The final week of Halo 5: Guardians’ beta has come to a spectacular close, and 343 Industries finishes strong. The final update to included a new territories based gametype called Stronghold and the custom-made forge map, Pegasus.
First of all we have the new gametype: Stronghold. Stronghold tasks the red and blue teams with securing and defending three points throughout the map. The team with more captured locations than the other scores points for every second that passes. That is until the opposing team grabs overtakes them in dominated locations
Overall, the gametype is another welcome change of pace for the Halo franchise. Not too unfamiliar for those who loved the territories gametype, Stronghold forces players to knuckle down and hold the control points around the map. The new methods of traversal work well in that they allow the opposing team to weave in and out of a defended location. It strikes an interesting balance of defending and attacking control points which lends itself well to fast-paced Halo combat.
Onto the new map, the new Forge World looks promising. As the custom-made maps are introduced, the camera pans through the vast plains and valleys of the world, showcasing the possibilities that await master map editors. Promising features include: an overhanging cliff that creates a natural cave formation for dark slayer maps, an uphill valley that leads to an outcropping backed by a mountain to recreate an assault map a la Helm’s Deep from Lord of the Rings, and even a nice flat beach area perfect for small 2v2 team slayer battles.
Above all, the new Forge World in Halo 5 is lining up to be the largest one yet, and in turn massive conquest-style games will emerge. Here’s hoping the Forge World item limit is more forgiving than in past iterations.
As for the map itself, it’s an impressively expansive locale. The map, Pegasus, is an asymmetrical team slayer match with long corridors and stairs, leading to an open area which houses the hallowed Halo rocket launcher.
The map’s tight-quarters give players some claustrophobic firefights, leaving survivors gasping for breath and searching for cover. The long hallways of the map also stump those without a sniper rifle, turning them into nothing more than sitting ducks. The biggest issue with Pegasus in Halo 5 is the lack of cover throughout the long hallways. Having said that, dodging the rifle fire does have the empowering effect on players, making them feel invincible.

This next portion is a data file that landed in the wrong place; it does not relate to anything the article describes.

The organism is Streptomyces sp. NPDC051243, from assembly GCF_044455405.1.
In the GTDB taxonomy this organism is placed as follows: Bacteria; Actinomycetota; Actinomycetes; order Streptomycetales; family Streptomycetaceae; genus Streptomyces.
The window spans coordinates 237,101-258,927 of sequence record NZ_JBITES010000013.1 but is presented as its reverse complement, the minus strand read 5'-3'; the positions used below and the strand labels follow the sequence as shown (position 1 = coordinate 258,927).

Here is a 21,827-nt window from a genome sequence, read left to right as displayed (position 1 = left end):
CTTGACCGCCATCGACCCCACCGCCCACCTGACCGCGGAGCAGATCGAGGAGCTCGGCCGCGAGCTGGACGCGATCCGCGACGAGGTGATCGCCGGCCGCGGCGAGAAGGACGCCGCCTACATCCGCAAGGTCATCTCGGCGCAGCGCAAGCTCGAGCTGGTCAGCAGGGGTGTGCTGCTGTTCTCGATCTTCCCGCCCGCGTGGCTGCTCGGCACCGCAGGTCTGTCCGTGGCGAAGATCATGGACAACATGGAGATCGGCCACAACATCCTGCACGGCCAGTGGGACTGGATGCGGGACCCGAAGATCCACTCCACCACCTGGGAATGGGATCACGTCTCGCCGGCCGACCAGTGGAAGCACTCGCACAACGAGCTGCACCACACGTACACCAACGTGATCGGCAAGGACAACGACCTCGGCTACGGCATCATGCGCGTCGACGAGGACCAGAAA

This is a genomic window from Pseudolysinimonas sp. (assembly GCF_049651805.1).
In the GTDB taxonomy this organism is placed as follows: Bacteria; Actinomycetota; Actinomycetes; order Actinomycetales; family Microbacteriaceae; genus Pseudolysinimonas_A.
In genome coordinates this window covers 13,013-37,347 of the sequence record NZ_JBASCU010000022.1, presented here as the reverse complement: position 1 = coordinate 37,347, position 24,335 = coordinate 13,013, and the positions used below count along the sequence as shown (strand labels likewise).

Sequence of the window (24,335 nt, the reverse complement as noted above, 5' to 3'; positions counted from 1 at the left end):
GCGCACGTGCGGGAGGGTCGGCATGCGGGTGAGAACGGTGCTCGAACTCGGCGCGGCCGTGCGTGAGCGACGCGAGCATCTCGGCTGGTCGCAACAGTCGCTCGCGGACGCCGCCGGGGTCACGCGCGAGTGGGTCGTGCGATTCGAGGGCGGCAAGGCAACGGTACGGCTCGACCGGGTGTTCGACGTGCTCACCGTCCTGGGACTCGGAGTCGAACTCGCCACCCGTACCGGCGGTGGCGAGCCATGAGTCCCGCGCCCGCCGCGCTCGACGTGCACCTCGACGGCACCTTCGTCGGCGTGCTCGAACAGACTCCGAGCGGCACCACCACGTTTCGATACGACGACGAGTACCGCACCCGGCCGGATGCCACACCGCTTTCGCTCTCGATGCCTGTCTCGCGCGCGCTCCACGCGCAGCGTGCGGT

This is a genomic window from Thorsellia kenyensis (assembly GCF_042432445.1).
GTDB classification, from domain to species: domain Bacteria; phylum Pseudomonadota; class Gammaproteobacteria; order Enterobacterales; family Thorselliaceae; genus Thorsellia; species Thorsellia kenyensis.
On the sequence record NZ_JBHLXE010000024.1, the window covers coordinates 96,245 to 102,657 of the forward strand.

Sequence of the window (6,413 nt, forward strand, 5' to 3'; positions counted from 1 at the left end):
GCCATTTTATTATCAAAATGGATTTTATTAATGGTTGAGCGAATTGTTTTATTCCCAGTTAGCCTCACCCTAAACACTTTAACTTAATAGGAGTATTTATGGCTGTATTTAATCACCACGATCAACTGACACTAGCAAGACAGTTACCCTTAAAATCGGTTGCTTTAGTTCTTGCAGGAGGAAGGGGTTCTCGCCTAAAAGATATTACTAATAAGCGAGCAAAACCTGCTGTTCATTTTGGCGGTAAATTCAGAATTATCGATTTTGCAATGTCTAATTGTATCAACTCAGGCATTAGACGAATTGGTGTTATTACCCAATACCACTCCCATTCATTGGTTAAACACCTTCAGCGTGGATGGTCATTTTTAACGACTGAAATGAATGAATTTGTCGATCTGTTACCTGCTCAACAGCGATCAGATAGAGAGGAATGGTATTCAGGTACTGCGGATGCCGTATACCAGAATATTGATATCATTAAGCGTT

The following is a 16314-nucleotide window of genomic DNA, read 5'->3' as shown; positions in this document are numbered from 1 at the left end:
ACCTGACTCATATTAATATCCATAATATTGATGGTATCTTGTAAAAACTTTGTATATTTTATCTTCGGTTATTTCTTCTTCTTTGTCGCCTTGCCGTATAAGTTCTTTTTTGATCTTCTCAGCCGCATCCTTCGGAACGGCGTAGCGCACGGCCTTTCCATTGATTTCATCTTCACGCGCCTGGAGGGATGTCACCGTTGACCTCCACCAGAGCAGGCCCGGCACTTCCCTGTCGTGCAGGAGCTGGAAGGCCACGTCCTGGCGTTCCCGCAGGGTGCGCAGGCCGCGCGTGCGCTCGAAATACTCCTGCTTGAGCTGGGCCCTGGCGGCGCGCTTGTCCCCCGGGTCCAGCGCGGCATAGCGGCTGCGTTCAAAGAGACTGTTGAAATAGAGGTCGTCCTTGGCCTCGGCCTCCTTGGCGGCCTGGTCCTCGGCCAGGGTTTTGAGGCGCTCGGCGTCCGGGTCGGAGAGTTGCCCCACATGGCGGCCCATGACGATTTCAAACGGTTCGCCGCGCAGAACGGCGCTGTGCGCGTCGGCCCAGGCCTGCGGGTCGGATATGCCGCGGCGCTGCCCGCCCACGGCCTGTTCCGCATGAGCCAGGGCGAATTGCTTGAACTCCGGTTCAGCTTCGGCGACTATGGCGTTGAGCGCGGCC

Aside from the obvious changes to the beta week after week, Halo 5 has introduced some smaller changes to the multiplayer to make it all the more competitive. As you pass through various locations, the bottom left corner of the screen lets you know where you are. This small addition allows team-based competition to evolve to the next level. By giving every map a uniform call-out system, teams are encouraged to practice map strategies.
Another minor yet welcome feature to the game is live spartan feedback. Accidentally throw a grenade at a teammate? The on-screen spartan will yell at you to check your grenade throws. Compatriots in Halo 5 will call out their kills, allowing others to know that the oncoming threat has been eliminated. These audio cues alone are something most first-person shooters lack, and Halo 5′s introduction of them helps to expand the run and gun multiplayer into something more tactical.
Oh, and for the curious – yes. The rocket launcher in Halo 5 feels exactly the same and it is glorious.
Overall the Halo 5 beta was an eye-opening experience for long-time Halo fans. It alleviates any doubts that 343 Industries was running the franchise into the ground, and fits the intellectual property’s path of evolution. We’ve gone from run-and-gun to run-and-gun, true, but this is run-and-gun with a few more traversal options. In turn, the minor addition of traversal options innovates on the idea of “If it ain’t broke, don’t fix it,” by simply giving players the option to change their playstyle.
The biggest issues with the beta were minor connection issues, and the fact that the beta ran more smoothly than The Master Chief Collection. That sounds tongue-in-cheek, but it’s true. Is 343 Industries going to drop all development and fine-tuning of Halo 5 when work on the inevitable Halo 6 begins? The lack of polish on a retail release game versus the quality on a beta is shockingly unbalanced.
As for the things done right, well – mostly everything. The two biggest standouts in the beta for the expanded methods of traversing maps and the overall aesthetic of the game. The traversal keeps the gameplay fast and responsive, and adds a layer of vertical strategy that was lacking in previous games. Halo 5‘s futuristic look of the game fits with the general tone of the franchise and seems like a logical progression in terms of in-world technology, ranging from map structure and design, to the holographic sights on all the weapons. Subtle improvements include the overall focus on making Halo 5 the most competitive/viewer friendly game in the series.
Now that 343 Industries has their notes on the beta, all that’s left is a final release of Halo 5: Guardians sometime in 2015.